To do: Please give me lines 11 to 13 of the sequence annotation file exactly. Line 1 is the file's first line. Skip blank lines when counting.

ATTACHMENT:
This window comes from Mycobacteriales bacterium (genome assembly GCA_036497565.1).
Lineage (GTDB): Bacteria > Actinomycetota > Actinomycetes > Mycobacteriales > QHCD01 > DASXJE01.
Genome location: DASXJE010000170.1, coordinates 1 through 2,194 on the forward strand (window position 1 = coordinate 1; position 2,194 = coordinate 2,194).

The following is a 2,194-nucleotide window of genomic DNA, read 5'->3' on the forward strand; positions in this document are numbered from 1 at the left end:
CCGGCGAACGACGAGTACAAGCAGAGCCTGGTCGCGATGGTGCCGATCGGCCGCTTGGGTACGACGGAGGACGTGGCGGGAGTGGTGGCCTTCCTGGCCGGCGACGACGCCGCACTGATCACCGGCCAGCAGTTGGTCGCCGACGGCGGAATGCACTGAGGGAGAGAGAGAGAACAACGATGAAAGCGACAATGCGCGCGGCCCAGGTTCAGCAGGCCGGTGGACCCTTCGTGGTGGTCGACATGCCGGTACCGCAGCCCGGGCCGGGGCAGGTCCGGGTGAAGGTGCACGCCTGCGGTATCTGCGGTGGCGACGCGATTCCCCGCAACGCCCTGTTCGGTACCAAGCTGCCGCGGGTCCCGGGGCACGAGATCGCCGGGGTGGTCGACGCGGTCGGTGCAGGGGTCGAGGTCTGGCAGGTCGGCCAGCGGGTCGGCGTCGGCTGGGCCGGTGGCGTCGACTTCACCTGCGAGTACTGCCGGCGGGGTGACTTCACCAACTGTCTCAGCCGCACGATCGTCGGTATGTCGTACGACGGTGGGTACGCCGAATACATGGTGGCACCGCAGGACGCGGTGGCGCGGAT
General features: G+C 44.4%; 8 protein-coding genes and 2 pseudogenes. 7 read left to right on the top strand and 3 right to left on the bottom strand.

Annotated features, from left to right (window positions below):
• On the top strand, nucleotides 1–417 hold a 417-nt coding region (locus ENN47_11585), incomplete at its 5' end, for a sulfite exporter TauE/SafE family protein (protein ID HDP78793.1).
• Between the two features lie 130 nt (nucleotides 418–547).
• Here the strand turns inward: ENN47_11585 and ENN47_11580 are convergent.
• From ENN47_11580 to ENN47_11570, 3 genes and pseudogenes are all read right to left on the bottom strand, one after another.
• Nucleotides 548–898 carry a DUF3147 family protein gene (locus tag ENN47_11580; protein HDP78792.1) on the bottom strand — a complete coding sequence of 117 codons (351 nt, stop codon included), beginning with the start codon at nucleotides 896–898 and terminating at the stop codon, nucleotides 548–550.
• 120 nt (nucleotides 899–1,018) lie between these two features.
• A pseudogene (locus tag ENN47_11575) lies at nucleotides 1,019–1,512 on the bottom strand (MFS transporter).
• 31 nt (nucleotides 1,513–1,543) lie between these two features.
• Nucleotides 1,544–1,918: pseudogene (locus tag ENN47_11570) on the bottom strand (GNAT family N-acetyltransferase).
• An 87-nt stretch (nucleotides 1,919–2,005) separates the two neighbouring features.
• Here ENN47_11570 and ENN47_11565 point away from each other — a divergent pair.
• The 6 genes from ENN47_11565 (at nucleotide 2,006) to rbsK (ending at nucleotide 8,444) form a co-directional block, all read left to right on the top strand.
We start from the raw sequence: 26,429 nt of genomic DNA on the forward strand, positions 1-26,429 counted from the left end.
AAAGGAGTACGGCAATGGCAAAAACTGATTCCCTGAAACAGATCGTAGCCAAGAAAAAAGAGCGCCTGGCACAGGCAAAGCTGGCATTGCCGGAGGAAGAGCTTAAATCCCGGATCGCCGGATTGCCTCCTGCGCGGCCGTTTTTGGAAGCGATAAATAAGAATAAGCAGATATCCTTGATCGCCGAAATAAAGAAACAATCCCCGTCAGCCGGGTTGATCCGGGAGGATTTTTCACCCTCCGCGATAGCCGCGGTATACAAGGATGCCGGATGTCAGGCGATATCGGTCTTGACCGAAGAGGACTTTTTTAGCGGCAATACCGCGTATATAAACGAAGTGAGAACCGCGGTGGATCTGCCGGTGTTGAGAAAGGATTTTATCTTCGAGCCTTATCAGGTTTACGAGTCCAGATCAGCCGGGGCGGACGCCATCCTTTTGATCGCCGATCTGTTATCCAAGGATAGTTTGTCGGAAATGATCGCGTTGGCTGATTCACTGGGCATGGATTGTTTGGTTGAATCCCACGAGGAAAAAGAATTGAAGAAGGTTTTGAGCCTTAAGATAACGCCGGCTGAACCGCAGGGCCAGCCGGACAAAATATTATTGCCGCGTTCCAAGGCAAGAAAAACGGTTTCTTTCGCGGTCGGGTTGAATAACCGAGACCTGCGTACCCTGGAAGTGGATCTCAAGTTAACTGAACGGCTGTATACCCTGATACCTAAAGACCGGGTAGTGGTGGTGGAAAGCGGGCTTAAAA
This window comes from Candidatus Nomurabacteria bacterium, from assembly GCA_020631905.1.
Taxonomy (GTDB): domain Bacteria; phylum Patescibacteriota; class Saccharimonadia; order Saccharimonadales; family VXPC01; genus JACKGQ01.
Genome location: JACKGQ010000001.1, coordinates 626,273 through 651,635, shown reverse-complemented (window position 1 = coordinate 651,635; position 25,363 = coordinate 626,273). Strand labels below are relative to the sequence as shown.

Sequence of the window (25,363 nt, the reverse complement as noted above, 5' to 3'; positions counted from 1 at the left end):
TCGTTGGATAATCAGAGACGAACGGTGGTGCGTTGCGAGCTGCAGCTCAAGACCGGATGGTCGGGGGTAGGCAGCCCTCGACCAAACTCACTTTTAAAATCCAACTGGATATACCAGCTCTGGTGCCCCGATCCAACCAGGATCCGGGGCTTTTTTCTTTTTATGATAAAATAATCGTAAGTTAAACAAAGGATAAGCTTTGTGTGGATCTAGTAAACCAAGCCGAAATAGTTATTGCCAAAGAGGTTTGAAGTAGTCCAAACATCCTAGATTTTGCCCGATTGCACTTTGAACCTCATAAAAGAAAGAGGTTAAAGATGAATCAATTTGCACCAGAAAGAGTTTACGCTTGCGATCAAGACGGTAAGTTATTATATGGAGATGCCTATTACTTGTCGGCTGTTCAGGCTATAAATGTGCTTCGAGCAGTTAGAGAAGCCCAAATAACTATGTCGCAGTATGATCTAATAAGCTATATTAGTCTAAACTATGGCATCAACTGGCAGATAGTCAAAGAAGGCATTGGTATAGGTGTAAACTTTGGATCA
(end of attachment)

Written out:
• From ENN47_11580 to ENN47_11570, 3 genes and pseudogenes are all read right to left on the bottom strand, one after another.
• Nucleotides 548–898 carry a DUF3147 family protein gene (locus tag ENN47_11580; protein HDP78792.1) on the bottom strand — a complete coding sequence of 117 codons (351 nt, stop codon included), beginning with the start codon at nucleotides 896–898 and terminating at the stop codon, nucleotides 548–550.
• 120 nt (nucleotides 899–1,018) lie between these two features.